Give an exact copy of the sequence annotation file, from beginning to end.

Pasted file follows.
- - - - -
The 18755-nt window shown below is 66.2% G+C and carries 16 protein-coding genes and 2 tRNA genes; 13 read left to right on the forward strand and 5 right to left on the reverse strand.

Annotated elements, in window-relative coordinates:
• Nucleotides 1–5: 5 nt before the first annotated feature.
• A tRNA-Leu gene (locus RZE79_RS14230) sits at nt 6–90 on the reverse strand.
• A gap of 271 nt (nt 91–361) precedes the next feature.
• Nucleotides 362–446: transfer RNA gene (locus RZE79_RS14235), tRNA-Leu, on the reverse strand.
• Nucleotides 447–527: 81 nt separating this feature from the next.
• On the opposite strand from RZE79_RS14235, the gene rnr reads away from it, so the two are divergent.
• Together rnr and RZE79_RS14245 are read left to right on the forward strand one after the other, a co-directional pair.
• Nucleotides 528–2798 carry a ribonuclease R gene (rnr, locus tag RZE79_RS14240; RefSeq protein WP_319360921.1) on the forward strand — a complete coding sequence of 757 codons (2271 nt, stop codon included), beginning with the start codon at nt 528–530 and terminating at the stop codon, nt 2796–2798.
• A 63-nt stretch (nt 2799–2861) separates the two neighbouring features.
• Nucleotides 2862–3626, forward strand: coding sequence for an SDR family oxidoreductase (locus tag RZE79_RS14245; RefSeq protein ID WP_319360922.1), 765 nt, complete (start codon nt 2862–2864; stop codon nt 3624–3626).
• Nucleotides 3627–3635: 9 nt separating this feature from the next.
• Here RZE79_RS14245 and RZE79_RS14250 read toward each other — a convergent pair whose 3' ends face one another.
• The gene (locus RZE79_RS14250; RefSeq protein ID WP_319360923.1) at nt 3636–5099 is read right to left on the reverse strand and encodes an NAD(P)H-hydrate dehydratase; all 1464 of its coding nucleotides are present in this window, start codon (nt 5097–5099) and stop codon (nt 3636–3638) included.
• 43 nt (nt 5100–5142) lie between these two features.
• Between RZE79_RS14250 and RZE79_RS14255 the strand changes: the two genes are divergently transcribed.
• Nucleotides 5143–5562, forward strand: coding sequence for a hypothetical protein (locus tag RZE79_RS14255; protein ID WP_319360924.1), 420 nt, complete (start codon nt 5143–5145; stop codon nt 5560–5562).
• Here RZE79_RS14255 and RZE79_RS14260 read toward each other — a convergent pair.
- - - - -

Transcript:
The 18755-nt window shown below is 66.2% G+C and carries 16 protein-coding genes and 2 tRNA genes; 13 read left to right on the forward strand and 5 right to left on the reverse strand.

Annotated elements, in window-relative coordinates:
• Nucleotides 1–5: 5 nt before the first annotated feature.
• A tRNA-Leu gene (locus RZE79_RS14230) sits at nt 6–90 on the reverse strand.
• A gap of 271 nt (nt 91–361) precedes the next feature.
• Nucleotides 362–446: transfer RNA gene (locus RZE79_RS14235), tRNA-Leu, on the reverse strand.
• Nucleotides 447–527: 81 nt separating this feature from the next.
• On the opposite strand from RZE79_RS14235, the gene rnr reads away from it, so the two are divergent.
• Together rnr and RZE79_RS14245 are read left to right on the forward strand one after the other, a co-directional pair.
• Nucleotides 528–2798 carry a ribonuclease R gene (rnr, locus tag RZE79_RS14240; RefSeq protein WP_319360921.1) on the forward strand — a complete coding sequence of 757 codons (2271 nt, stop codon included), beginning with the start codon at nt 528–530 and terminating at the stop codon, nt 2796–2798.
• A 63-nt stretch (nt 2799–2861) separates the two neighbouring features.
• Nucleotides 2862–3626, forward strand: coding sequence for an SDR family oxidoreductase (locus tag RZE79_RS14245; RefSeq protein ID WP_319360922.1), 765 nt, complete (start codon nt 2862–2864; stop codon nt 3624–3626).
• Nucleotides 3627–3635: 9 nt separating this feature from the next.
• Here RZE79_RS14245 and RZE79_RS14250 read toward each other — a convergent pair whose 3' ends face one another.
• The gene (locus RZE79_RS14250; RefSeq protein ID WP_319360923.1) at nt 3636–5099 is read right to left on the reverse strand and encodes an NAD(P)H-hydrate dehydratase; all 1464 of its coding nucleotides are present in this window, start codon (nt 5097–5099) and stop codon (nt 3636–3638) included.
• 43 nt (nt 5100–5142) lie between these two features.
• Between RZE79_RS14250 and RZE79_RS14255 the strand changes: the two genes are divergently transcribed.
• Nucleotides 5143–5562, forward strand: coding sequence for a hypothetical protein (locus tag RZE79_RS14255; protein ID WP_319360924.1), 420 nt, complete (start codon nt 5143–5145; stop codon nt 5560–5562).
• Here RZE79_RS14255 and RZE79_RS14260 read toward each other — a convergent pair.